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Hungry Caterpillar Story Necklace

Somehow I have gotten obsessed over this idea of "story necklaces" for kids.  A necklace that you can string together and it will tell a story, plus, you can wear it!  Perfect for quick retellings.  I guess it's like a story quilt, but more portable and personal. 

Anyway, I became obsessed with a Very Hungry Caterpillar Story Necklace.  My fellow Toddler Sewing Club teachers and I brainstormed over the best ways to design and execute the project.  We knew that it had to be doable for toddlers, include some element of sewing, and be on the up and up with Mr. Carle.  We decided to focus on what the caterpillar ate and use solid colors to differentiate between the various foods.
I found this great official coloring page and went to town breaking apart the individual food items onto a single page and then blowing them up on the copier and then copying the individual foods onto colorful cardstock.  Truth be told, my method took FOREVER and at one point I had a total Martha Stewart moment where I realized that I was spending way too much time on the copying and cutting, but at that point, there was no turning back!  If you have a scanner, which I do not, I will assume that this part of the process will be much simpler.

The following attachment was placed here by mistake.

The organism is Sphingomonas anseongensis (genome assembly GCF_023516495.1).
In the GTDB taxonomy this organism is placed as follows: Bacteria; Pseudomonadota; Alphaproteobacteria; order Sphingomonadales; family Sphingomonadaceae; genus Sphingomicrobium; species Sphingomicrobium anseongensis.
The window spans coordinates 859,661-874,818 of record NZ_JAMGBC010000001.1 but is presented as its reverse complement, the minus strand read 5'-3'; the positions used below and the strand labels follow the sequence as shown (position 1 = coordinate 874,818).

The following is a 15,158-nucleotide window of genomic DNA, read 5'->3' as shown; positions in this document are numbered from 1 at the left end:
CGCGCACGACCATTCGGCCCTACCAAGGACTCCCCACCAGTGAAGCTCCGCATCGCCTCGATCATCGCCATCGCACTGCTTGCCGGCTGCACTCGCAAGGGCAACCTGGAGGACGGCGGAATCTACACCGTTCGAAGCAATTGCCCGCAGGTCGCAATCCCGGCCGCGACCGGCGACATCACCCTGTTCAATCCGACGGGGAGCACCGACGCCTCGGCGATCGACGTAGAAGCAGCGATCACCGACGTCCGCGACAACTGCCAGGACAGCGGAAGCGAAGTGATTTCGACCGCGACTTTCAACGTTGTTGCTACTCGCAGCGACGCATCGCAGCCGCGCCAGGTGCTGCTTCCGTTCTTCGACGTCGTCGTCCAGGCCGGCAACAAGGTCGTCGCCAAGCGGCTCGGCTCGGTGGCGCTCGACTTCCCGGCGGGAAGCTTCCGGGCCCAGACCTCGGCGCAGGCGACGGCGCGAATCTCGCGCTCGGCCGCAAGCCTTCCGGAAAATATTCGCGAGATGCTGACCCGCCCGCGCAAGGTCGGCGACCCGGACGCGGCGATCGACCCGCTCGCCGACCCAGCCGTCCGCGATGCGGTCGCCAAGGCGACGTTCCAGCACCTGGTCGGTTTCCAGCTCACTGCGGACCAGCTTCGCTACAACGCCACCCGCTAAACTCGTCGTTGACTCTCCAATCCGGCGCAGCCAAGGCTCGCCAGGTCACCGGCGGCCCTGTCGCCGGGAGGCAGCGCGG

Once you have the individual foods,  cut around them leaving some edge and then punch two holes into each picture.  This makes them into little buttons.  At some point, we decided to make the "stomachache" picture all one big blob instead of a bunch of little pictures.  Not only was this easier prep work, but was easier for the toddlers to sew.
Yay, the project was a success!  The kids loved them and so did the parents.  After reading the story to the group, everyone got a little baggie filled with all the pieces and a lacing string threaded with a plastic needle.  We had lots of copies of the book on hand so that the kids could find the pictures of the food in the book and then string them on the necklace.  While some kids just strung away and didn't follow the story, it was all good.  They were still learning and having fun.  They proudly showed off their necklaces and talked about which foods were their favorites.

As I'm sure you are thinking, this would be a great project for older kids as well.  I can't wait to make story necklaces with my second graders based on their own original stories!
We really packed a lot of good learning and skills into this project.
* Fine motor skills using a needle and threading it through the two holes.
* Color discrimination and names.
* Story sequencing.
* Story retelling.
* Counting with the holes in the pictures and number of items.
* Pride in finishing a new project and the joy of wearing it home.
* Cooperation with parents and siblings.
* Matching of pictures in the story to that in their necklaces.

Who says you can't learn a lot from sewing?!

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